The U.S. Fish and Wildlife Service has a long tradition of scientific excellence and always uses the best-available science to inform its work to conserve fish, wildlife, plants, and their habitat for the benefit of the American public.
Created in 1903 by President Theodore Roosevelt, today's National Wildlife Refuge System protects habitats and wildlife across the country, from the Alaskan tundra to subtropical wetlands. Managed by the U.S. Fish and Wildlife Service, the Refuge System's 560-plus refuges cover more than 150 million acres and protect nearly 1,400 species of birds, mammals, reptiles, amphibians, and fish.
While national wildlife refuges were created to protect wildlife, they are for people too. Refuges are ideal places for people of all ages to explore and connect with the natural world. We invite you to learn more about and visit the national wildlife refuges and wetland management districts in Colorado, Kansas, Montana, Nebraska, North Dakota, South Dakota, Utah, and Wyoming.
The Mountain-Prairie Region's Office of Ecological Services (ES) works to restore and protect healthy populations of fish, wildlife, and plants and the environments upon which they depend. Using the best available science, ES personnel work with Federal, State, Tribal, local, and non-profit stakeholders, as well as private land owners, to avoid, minimize, and mitigate threats to our Nation's natural resources.
Providing leadership in the conservation of migratory bird habitat through partnerships, grants, and outreach for present and future generations. The Migratory Bird Program is responsible for maintaining healthy migratory bird populations for the benefit of the American people.
The U.S. Fish & Wildlife Service Fish and Aquatic Conservation Program in the Mountain-Prairie Region helps conserve, protect, and enhance aquatic resources and provides economically valuable recreational fishing to anglers across the country. The program comprises 12 National Fish Hatcheries.
Law enforcement is essential to virtually every aspect of wildlife conservation. The Office of Law Enforcement contributes to Service efforts to manage ecosystems, save endangered species, conserve migratory birds, preserve wildlife habitat, restore fisheries, combat invasive species, and promote international wildlife conservation.
External Affairs staff in the Mountain-Prairie Region of the U.S. Fish and Wildlife Service provides support to the regional office and field stations to communicate and faciliate information about the Service's programs to the public, media, Congress, Tribes, partners, and other stakeholders in the 8-state region.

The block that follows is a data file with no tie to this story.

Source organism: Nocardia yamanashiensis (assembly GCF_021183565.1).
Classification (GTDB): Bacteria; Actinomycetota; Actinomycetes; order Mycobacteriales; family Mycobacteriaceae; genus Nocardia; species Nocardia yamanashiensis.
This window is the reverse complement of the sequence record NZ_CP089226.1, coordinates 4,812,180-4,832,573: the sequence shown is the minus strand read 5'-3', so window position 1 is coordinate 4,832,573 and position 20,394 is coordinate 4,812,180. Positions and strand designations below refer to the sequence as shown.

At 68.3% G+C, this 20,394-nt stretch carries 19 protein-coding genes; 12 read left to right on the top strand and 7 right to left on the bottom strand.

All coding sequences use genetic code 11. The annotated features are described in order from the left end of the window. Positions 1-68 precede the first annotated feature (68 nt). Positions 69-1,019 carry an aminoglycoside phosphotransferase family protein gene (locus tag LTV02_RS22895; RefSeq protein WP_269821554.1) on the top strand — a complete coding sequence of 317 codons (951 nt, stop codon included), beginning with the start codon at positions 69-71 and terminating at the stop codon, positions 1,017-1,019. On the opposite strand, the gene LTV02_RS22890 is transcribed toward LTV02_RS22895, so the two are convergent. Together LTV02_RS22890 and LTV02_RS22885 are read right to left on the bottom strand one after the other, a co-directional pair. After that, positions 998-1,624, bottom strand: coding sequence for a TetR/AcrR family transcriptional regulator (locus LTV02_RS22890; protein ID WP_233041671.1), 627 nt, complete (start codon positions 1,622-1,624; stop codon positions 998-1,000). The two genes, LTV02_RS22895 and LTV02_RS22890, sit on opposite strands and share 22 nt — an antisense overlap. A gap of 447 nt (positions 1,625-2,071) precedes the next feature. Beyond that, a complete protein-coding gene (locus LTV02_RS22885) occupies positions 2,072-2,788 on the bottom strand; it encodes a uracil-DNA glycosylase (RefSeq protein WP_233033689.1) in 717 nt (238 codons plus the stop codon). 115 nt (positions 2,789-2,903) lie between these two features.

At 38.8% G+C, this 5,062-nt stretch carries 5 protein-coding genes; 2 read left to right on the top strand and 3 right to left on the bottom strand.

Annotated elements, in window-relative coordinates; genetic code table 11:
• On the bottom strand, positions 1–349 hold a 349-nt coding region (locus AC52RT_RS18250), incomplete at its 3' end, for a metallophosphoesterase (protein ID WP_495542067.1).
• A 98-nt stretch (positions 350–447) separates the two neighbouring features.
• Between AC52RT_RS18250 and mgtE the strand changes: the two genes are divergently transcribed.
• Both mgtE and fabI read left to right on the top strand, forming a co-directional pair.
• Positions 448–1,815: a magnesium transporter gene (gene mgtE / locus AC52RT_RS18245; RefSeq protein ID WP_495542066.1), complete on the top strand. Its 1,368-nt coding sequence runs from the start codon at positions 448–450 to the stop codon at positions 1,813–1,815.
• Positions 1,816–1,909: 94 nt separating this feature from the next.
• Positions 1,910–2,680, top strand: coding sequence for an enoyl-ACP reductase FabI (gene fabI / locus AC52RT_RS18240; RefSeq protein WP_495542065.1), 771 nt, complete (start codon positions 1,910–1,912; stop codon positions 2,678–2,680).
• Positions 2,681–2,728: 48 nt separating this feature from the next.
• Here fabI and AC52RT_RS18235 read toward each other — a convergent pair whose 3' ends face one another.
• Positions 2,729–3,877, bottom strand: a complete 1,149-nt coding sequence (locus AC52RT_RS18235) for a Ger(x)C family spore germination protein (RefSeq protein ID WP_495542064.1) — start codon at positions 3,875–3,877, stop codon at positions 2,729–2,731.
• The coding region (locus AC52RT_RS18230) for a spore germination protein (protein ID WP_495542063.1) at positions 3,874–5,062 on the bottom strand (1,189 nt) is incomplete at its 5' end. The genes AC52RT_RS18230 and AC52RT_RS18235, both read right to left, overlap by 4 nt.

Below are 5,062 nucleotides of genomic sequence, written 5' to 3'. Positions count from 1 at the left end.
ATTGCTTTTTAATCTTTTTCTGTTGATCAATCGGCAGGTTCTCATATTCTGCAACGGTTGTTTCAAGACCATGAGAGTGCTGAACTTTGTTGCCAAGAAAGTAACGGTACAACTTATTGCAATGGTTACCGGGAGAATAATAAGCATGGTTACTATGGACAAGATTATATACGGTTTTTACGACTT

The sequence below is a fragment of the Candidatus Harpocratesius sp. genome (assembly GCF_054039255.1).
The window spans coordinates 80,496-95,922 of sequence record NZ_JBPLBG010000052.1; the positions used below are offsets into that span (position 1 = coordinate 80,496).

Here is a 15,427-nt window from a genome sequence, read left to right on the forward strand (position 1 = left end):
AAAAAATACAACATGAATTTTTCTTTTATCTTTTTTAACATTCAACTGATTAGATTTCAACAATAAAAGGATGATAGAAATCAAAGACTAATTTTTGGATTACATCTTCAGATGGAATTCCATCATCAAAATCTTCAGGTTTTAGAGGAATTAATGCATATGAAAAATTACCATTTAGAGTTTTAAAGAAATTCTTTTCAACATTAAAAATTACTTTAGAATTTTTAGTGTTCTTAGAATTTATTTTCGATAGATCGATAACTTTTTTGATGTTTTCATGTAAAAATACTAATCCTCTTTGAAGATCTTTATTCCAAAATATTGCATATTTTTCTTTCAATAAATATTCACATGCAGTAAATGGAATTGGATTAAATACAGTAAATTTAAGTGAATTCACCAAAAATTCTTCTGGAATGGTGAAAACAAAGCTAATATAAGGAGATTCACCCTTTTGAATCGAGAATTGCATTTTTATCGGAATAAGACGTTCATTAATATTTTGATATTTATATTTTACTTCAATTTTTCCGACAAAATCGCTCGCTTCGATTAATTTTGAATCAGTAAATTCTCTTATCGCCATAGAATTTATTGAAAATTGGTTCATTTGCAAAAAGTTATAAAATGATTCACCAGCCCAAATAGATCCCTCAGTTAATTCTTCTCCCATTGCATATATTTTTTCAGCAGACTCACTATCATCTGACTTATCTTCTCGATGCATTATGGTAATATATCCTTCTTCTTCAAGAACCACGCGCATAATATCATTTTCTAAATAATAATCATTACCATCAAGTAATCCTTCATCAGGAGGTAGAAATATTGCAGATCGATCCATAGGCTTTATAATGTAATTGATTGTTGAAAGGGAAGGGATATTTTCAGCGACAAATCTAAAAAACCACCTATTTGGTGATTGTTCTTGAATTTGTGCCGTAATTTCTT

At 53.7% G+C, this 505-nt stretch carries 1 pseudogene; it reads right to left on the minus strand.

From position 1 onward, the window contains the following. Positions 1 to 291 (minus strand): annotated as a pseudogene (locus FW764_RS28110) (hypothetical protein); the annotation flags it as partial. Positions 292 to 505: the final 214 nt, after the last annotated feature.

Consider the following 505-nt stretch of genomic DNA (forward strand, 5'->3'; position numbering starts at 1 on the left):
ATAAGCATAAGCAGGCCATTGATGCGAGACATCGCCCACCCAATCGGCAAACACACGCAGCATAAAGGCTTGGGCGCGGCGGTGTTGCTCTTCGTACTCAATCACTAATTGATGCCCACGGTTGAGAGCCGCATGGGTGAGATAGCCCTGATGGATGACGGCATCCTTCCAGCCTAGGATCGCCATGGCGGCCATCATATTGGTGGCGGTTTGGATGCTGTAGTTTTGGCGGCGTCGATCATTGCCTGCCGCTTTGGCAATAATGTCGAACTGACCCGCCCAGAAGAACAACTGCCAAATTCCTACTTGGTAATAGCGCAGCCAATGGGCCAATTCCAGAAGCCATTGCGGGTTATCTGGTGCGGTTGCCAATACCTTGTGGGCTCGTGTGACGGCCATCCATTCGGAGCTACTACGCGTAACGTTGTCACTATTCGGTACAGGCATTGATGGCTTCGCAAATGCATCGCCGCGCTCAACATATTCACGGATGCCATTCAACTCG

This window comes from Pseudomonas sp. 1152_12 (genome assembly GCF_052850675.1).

The Colorado Ecological Service Field Office recommends whether plant and animal species should be listed under the Endangered Species Act, plans and coordinates the recovery of listed species, and reviews Federal projects that may affect listed species.
We provide biological advice and assistance to Federal and State agencies, industry, and members of the public concerning the conservation of fish, wildlife, rare plants, and their habitats. Our biologists assess the potential effects of projects on threatened and endangered plant and animal species and migratory birds. In Colorado, these projects typically include activities such as oil and gas development, ski area development, mining, utility lines, and highway construction. We also assess the effects of contaminants on fish and wildlife. We then recommend ways to avoid, minimize, or mitigate harmful impacts on fish and wildlife resources and their habitats.
We have two offices to efficiently serve our conservation partners. Our office in Lakewood at the Denver Federal Center works primarily on Eastern Slope issues. Our office in Grand Junction works primarily on Western Slope issues.
Colorado is also home to the National Black-Footed Ferret Conservation Center. The Center has developed a successful captive breeding program, which establishes breeding adults in captivity, while continuing to return black-footed ferrets to the wild. For more black-footed ferret recovery information, please visit the Service's website or the Black-Footed Ferret Recovery Implementation Team's website.